Interviewing can be difficult, especially when conducted in a different culture. However, there is no better way to improve your French and immerse yourself in the language and culture than to work in France. Once you’ve gotten your foot in the door, it’ll be much easier to gain your employer’s trust and turn your position into a full-time career.

Passing the French interview is possible if you prepare and present your best self. This guide will help you in navigating the interview process in France.

Finishing Your French Job Interview On A Positive Note

Shake On It (Again)

Get up from your chair at the end of the interview and shake your interviewer’s hand firmly (sound familiar?) while smiling and looking them in the eyes. You should say, “I thank you very much,” in a cool, calm, and collected tone.

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Thank You Note

(All right, thank you email). When you walk out the door, your interview isn’t over. You can express gratitude for your interviewer’s time and interest in the position by sending a brief (5- to 6-line) thank you note. Waiting 48 hours will make you less anxious and on edge, giving you time to compose a concise, unemotional message.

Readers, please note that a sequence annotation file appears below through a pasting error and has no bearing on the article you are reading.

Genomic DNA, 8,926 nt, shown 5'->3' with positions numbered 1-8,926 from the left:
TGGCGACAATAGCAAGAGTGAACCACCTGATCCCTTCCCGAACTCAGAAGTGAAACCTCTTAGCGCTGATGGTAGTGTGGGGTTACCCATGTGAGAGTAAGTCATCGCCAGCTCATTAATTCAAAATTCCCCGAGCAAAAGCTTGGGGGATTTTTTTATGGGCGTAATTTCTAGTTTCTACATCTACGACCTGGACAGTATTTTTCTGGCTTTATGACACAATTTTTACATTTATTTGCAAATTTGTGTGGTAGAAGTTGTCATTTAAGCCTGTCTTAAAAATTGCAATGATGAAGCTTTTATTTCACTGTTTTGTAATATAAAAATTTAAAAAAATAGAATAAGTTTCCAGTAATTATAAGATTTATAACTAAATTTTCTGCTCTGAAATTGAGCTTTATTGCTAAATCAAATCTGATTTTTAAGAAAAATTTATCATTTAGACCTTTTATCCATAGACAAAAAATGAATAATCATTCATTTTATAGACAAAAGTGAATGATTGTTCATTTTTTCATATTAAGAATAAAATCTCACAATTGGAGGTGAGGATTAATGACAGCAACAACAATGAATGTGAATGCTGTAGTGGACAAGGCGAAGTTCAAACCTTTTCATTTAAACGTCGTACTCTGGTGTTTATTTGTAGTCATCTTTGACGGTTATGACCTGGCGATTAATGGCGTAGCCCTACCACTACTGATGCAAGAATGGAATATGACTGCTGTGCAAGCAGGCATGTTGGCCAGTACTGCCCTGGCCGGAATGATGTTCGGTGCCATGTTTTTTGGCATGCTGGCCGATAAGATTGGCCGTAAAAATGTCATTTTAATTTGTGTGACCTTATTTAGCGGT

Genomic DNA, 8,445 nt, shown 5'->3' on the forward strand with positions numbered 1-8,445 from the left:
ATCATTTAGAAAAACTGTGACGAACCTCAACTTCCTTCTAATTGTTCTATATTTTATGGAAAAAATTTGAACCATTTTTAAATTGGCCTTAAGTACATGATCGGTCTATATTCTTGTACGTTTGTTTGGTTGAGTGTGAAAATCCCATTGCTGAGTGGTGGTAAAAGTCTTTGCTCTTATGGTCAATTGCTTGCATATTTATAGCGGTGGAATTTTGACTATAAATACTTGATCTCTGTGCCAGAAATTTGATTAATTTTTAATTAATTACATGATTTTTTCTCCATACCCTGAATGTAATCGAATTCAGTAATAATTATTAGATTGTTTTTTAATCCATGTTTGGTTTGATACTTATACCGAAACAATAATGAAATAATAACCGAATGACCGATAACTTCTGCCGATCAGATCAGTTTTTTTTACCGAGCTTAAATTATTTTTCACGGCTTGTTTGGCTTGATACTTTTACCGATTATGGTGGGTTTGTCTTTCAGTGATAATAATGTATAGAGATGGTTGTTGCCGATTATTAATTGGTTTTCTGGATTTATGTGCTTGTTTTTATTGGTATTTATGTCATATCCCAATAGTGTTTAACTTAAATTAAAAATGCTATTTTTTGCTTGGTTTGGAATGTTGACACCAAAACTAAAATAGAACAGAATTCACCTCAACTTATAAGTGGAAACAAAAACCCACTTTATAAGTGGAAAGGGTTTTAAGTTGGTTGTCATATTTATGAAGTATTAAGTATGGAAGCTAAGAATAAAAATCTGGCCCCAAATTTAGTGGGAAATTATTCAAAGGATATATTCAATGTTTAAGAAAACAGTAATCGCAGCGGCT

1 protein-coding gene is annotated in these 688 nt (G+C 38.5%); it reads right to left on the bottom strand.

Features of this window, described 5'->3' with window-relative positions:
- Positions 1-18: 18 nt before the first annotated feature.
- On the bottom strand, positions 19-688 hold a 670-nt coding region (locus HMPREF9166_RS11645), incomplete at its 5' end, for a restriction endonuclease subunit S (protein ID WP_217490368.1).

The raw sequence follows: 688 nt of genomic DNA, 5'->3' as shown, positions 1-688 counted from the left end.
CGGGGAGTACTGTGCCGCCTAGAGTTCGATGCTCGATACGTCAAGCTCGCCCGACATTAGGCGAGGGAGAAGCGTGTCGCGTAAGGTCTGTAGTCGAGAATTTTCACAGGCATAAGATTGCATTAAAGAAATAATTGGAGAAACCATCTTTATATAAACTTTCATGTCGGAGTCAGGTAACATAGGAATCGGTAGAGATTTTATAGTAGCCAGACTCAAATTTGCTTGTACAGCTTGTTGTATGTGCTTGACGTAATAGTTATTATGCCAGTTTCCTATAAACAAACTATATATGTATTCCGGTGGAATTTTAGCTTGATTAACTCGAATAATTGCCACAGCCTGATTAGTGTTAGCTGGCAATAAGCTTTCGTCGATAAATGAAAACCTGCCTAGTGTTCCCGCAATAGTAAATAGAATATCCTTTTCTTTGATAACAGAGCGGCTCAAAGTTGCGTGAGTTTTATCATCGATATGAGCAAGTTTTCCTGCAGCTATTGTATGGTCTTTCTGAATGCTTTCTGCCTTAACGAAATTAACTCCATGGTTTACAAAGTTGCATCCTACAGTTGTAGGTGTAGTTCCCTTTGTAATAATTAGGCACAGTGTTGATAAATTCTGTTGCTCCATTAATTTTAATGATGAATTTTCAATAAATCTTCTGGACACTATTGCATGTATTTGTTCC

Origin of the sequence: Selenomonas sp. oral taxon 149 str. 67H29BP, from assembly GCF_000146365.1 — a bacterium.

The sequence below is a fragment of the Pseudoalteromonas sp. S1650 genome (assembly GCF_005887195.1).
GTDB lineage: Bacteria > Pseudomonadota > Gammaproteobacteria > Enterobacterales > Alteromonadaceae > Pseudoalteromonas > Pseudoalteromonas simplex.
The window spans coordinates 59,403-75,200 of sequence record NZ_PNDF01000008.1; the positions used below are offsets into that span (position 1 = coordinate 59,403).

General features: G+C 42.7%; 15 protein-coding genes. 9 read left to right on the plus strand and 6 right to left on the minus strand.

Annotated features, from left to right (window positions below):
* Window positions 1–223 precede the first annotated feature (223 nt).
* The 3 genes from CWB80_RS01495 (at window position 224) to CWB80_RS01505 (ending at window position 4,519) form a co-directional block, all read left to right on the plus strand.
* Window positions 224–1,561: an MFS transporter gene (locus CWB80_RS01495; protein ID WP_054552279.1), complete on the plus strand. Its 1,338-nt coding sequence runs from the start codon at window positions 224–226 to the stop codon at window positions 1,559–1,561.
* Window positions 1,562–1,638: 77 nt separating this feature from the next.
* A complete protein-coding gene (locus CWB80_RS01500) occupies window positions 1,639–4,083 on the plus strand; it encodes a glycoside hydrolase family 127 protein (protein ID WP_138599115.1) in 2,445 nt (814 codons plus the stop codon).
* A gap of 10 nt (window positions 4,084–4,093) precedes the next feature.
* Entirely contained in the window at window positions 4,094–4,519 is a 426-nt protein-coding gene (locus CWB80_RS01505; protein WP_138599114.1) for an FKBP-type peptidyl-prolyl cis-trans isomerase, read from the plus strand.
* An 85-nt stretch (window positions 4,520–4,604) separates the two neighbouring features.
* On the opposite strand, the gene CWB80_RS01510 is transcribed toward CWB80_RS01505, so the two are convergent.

You should mention the interview’s highlights in your message (Did your interviewer mention that a series of new products are in the works? Mention how excited you are to be a part of such an innovative environment, reiterate the skills required for the job in your own words, and then reaffirm how your profile fits the bill. You can also include any relevant details you forgot to mention during the interview if necessary. 

That pretty much sums it up! Your French job interview will go swimmingly with a little planning and elbow grease. Now, au boulot (get to work).